Interview: It’s not everyday you catch word of a band that takes inspiration from the likes of Clive Sinclair and Steve Jobs. It’s not everyday you catch word of a band that’s grounded its aesthetic in a feud between Sinclair and Chris Curry either. Enter THE BRITISH IBM, a three-piece indie outfit from the UK that, in the words of founder Aidy Killens, combines indie rock and vintage computing.
Having launched a self-titled album over the summer and a couple of singles since, I had a chat with The British IBM founder Aidy Killens to see how games have influenced him and the band creatively, what it is about past games he finds so much more appealing that those of the present day and whether tech like smartphones and Ouya can help him in his search for games with real soul.
Brushing aside the band name and the dozens of video references, how have games and computing influenced you creatively?
It’s mainly the stories behind the games and the people involved that have influenced me. I admire the single-minded enthusiasm of a lot of the people who built these computer companies over the years. I’m fascinated with how it all turned out and the rise and fall of companies like Sinclair and Acorn. So it’s more the human story that’s influenced me creatively. That combined with the aesthetics of it all. I love the look of an old computer manual and the packaging.
Also in the same way some people might be inspired by a photo of The Beatles or maybe vintage Americana, I think photos and footage of influential “geeks” look cool as fuck. There’s that black and white photo of Steve Jobs with the Apple II or that iconic image of Clive Sinclair holding the Spectrum above his head. With the British IBM I wanted to bring all that together with indie rock and that’s what I’ve done.
The lyrical themes in some of your songs seem to be more grounded in gaming/computing than your actual music, have games informed your music as well as your lyrics in any way?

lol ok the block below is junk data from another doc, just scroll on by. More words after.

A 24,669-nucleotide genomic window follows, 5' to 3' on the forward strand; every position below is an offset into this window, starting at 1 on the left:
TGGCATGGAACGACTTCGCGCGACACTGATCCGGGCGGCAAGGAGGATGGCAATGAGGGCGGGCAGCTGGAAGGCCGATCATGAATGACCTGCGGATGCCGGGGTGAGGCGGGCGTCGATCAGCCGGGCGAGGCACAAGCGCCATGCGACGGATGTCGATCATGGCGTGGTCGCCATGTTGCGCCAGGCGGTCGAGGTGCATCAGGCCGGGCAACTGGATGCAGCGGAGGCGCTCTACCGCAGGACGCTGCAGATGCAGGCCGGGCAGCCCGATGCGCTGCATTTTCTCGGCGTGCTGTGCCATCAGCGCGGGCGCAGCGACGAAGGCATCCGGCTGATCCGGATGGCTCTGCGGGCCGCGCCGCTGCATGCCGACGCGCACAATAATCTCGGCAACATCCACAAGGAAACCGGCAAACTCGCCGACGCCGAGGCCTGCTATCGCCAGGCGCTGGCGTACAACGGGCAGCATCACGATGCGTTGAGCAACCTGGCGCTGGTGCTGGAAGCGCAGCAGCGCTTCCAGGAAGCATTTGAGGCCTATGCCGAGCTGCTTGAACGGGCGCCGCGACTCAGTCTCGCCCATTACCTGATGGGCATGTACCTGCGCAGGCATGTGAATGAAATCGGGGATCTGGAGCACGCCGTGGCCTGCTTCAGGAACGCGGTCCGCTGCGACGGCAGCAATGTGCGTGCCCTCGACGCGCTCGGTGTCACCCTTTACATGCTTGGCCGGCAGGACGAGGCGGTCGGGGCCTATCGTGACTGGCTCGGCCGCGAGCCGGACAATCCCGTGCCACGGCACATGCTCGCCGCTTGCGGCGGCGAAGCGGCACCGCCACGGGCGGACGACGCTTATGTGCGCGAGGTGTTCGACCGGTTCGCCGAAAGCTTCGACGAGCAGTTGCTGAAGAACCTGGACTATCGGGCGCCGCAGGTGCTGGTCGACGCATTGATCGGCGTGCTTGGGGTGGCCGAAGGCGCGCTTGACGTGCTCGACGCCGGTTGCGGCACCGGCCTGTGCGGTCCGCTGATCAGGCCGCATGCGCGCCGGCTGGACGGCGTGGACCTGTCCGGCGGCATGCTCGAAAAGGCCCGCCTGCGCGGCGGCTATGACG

No, we’re an indie band that happens to be influenced by computing history in the same way that a folk singer might be influenced by politics but wouldn’t necessarily include political sound effects in a song. It’s something that resonates with me and it’s got into the lyrics and aesthetics of the band but not the actual music. I have experimented with chip tunes in the past but I love indie rock and I love retro computing, so I wanted to combine those elements. I didn’t want to be novelty act.
What role did gaming take in your life growing up?
It was a massive part of my childhood, possibly more so than music up to a certain point. I started out playing a game called Bomber on the Mattel Aquarius and then went through various machines growing up, like the Vic20, BBC Micro, Acorn Electron and PC, before getting into consoles with the advent of the Sega Master System. I spent hours playing video games and made friends with a lot of people based on the games they played and the consoles they owned.
In the days before the internet, if you were stuck on a game you were properly stuck and had to rely on finding other like-minded people who had played the same games in order to problem solve them. One example of that was the spitting contest in Monkey Island 2. I remember everyone at school knew everyone else that had a copy of that game and it seemed like we were all stuck on that puzzle for ages, but after a lot of playground discussions one of us cracked it, which meant we all cracked it.